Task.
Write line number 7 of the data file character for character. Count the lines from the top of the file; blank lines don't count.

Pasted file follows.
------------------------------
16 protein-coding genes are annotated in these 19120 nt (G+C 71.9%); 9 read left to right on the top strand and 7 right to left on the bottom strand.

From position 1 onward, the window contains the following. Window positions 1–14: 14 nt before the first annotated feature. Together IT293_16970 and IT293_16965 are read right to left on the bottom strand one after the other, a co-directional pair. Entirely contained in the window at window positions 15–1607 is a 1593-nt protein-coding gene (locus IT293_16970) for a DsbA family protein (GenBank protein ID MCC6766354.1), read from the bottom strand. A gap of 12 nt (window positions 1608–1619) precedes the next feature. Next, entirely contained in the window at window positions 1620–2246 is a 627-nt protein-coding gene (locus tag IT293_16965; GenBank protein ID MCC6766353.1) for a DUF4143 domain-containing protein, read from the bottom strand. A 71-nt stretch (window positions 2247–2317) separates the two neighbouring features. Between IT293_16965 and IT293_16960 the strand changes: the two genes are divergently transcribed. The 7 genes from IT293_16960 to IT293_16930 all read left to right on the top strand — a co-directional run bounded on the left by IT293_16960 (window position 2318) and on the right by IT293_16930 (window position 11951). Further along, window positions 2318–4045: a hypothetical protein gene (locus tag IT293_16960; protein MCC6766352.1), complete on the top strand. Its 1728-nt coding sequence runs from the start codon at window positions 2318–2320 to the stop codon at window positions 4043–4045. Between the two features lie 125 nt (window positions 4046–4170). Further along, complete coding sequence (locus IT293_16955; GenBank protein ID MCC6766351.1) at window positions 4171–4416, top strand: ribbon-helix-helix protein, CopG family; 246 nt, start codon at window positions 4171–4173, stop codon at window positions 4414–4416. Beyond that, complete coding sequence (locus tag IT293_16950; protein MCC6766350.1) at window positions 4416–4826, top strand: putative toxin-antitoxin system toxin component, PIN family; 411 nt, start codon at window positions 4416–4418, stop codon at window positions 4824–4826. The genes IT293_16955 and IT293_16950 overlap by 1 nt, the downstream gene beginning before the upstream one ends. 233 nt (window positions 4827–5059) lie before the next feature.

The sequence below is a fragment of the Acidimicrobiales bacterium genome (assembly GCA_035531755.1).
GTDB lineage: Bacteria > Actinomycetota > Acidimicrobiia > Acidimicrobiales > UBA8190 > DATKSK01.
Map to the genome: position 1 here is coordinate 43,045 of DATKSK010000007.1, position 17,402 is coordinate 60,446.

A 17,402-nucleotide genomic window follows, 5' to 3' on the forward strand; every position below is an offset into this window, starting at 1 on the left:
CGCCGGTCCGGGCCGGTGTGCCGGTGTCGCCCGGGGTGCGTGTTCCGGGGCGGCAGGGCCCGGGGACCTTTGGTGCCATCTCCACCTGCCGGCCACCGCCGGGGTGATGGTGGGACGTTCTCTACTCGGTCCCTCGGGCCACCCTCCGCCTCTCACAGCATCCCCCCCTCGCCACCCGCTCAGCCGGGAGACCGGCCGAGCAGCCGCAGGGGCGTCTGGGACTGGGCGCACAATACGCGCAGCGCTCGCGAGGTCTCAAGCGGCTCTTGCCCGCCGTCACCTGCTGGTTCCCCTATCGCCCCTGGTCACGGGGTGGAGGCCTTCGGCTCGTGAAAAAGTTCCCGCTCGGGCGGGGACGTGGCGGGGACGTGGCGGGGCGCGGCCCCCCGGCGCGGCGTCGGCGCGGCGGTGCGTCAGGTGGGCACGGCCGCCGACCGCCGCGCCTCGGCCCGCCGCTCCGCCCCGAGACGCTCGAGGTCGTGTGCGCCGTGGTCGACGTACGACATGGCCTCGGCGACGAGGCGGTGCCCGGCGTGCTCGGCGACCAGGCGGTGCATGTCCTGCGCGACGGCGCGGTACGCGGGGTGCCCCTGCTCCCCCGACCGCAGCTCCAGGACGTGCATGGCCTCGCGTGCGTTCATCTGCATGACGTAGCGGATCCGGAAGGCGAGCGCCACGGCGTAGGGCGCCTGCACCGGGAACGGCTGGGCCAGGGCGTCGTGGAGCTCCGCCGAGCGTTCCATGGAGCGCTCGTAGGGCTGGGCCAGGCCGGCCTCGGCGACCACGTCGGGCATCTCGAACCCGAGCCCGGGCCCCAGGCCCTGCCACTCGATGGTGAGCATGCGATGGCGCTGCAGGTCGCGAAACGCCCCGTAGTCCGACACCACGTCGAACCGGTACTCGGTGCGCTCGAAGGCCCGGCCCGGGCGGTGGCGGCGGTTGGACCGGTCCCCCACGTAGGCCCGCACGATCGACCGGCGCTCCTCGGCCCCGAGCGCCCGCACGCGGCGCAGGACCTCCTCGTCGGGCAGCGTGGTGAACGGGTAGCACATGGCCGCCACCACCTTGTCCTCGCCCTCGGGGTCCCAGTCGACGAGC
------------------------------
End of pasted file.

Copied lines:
CGCCGGTCCGGGCCGGTGTGCCGGTGTCGCCCGGGGTGCGTGTTCCGGGGCGGCAGGGCCCGGGGACCTTTGGTGCCATCTCCACCTGCCGGCCACCGCCGGGGTGATGGTGGGACGTTCTCTACTCGGTCCCTCGGGCCACCCTCCGCCTCTCACAGCATCCCCCCCTCGCCACCCGCTCAGCCGGGAGACCGGCCGAGCAGCCGCAGGGGCGTCTGGGACTGGGCGCACAATACGCGCAGCGCTCGCGAGGTCTCAAGCGGCTCTTGCCCGCCGTCACCTGCTGGTTCCCCTATCGCCCCTGGTCACGGGGTGGAGGCCTTCGGCTCGTGAAAAAGTTCCCGCTCGGGCGGGGACGTGGCGGGGACGTGGCGGGGCGCGGCCCCCCGGCGCGGCGTCGGCGCGGCGGTGCGTCAGGTGGGCACGGCCGCCGACCGCCGCGCCTCGGCCCGCCGCTCCGCCCCGAGACGCTCGAGGTCGTGTGCGCCGTGGTCGACGTACGACATGGCCTCGGCGACGAGGCGGTGCCCGGCGTGCTCGGCGACCAGGCGGTGCATGTCCTGCGCGACGGCGCGGTACGCGGGGTGCCCCTGCTCCCCCGACCGCAGCTCCAGGACGTGCATGGCCTCGCGTGCGTTCATCTGCATGACGTAGCGGATCCGGAAGGCGAGCGCCACGGCGTAGGGCGCCTGCACCGGGAACGGCTGGGCCAGGGCGTCGTGGAGCTCCGCCGAGCGTTCCATGGAGCGCTCGTAGGGCTGGGCCAGGCCGGCCTCGGCGACCACGTCGGGCATCTCGAACCCGAGCCCGGGCCCCAGGCCCTGCCACTCGATGGTGAGCATGCGATGGCGCTGCAGGTCGCGAAACGCCCCGTAGTCCGACACCACGTCGAACCGGTACTCGGTGCGCTCGAAGGCCCGGCCCGGGCGGTGGCGGCGGTTGGACCGGTCCCCCACGTAGGCCCGCACGATCGACCGGCGCTCCTCGGCCCCGAGCGCCCGCACGCGGCGCAGGACCTCCTCGTCGGGCAGCGTGGTGAACGGGTAGCACATGGCCGCCACCACCTTGTCCTCGCCCTCGGGGTCCCAGTCGACGAGC